Rick Ross – Richer Than I Ever Been

Rick Ross: Richer Than I Ever Been Album Review | Pitchfork

15 years and 11 albums into his career, there’s not a lot that Rick Ross can do anymore that’s going to be new or surprising. Still, he’s arguably built up one of hip-hop’s strongest and most reliable brands, and he delivers more of what people are expecting on his latest project. With a litany of legendary producers along for the ride, Ross has never been the strongest rapper from a technical standpoint, but the worlds his collaborators build for him to lounge around in are lush and opulent, and he has the charisma to back it all up. His deep vocals and quotable punchlines show up once again, and despite a couple tracks that falter when it comes to musicality or end up sounding like filler, Ross continues to push forward as one of the most consistently solid artists in his genre.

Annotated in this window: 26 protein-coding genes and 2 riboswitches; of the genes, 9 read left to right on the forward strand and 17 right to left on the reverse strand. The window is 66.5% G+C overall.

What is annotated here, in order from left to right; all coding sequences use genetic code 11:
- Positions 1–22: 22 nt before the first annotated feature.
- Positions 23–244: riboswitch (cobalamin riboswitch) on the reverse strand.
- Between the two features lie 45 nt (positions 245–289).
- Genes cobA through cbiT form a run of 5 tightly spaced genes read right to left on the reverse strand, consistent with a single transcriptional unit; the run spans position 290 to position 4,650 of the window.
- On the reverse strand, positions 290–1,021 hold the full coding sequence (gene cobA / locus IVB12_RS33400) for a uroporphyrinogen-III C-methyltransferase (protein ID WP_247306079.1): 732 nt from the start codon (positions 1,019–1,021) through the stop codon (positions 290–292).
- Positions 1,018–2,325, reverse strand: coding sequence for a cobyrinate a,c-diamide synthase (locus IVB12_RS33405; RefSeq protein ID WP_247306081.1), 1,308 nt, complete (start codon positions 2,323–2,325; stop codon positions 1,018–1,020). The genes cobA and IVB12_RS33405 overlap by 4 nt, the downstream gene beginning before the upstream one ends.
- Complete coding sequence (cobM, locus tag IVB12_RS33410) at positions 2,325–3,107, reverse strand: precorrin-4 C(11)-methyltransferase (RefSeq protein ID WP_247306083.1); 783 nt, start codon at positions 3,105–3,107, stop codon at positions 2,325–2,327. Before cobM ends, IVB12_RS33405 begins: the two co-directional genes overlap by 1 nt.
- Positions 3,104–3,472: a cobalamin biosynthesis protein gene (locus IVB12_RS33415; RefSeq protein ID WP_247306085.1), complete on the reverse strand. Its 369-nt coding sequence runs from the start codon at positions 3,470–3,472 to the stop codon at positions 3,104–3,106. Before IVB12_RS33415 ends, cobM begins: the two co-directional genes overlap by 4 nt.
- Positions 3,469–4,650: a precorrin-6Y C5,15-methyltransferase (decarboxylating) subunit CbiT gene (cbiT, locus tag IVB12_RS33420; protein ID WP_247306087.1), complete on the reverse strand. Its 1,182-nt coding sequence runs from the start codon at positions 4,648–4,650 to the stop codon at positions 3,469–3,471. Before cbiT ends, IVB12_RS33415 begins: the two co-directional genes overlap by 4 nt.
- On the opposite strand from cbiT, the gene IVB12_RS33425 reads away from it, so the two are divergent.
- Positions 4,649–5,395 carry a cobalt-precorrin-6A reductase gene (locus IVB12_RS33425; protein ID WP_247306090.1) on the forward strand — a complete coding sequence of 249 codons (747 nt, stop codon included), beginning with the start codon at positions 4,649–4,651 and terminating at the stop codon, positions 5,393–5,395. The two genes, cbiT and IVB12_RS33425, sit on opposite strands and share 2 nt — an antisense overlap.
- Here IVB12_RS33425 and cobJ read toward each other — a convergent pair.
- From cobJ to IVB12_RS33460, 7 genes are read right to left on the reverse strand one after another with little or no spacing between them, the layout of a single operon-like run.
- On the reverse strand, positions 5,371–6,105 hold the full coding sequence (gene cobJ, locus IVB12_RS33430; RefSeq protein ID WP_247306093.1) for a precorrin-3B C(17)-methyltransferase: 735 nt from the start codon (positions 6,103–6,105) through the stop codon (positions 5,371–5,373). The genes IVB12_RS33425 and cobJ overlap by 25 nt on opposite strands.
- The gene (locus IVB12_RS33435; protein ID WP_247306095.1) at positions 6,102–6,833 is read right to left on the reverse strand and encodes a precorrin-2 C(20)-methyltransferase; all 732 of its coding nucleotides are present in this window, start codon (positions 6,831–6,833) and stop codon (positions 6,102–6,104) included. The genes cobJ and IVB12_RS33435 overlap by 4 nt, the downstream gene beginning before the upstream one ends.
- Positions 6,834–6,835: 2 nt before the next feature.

To really drive home Ross bringing back the sound of an earlier time, the first three tracks already see Boi-1da and Timbaland trading beats back and forth. The opening track “Little Havana” pays homage to his Florida roots and boasts an opening speech from drug kingpin Willie Falcon addressed to Ross by name. With a hard-hitting boom-bap instrumental and ad-libs from The-Dream adding a nostalgic touch, Ross sounds in control as he dominates in his established lane, sounding at this point like the elder statesman dishing knowledge as he raps about building his empire. The-Dream’s actual verse is a little awkward, his speedy melodic flow not working as well with the bombastic and extravagant sound, but it’s a strong opening. “The Pulitzer” follows it up with a brief flex track with a diamond-studded loop of a sparkling synth instrumental. Ross jumps in with his classic grunt, the beat cutting out for his best bars as he delivers some solid one-liners. A lot of people from Ross’ era don’t have the skills to keep up the same formulae and still sound fresh, but there’s something about Ross’ cadence and the poise of a storyteller that makes him a blast to listen to. Still, on quite a few tracks, beginning with “Rapper Estates,” it feels like we have a solid foundation for an old school rap banger but Ross falters on a transition, or an ending, or drops in on a strange off-beat, leaving weird sections of energy-muting silence. He often wins you back with a couple bars, but it’s often not incredibly rewarding for the active listener. Ross is too far along to care about the little things at this point. The things he does well, he’s going to knock out of the park.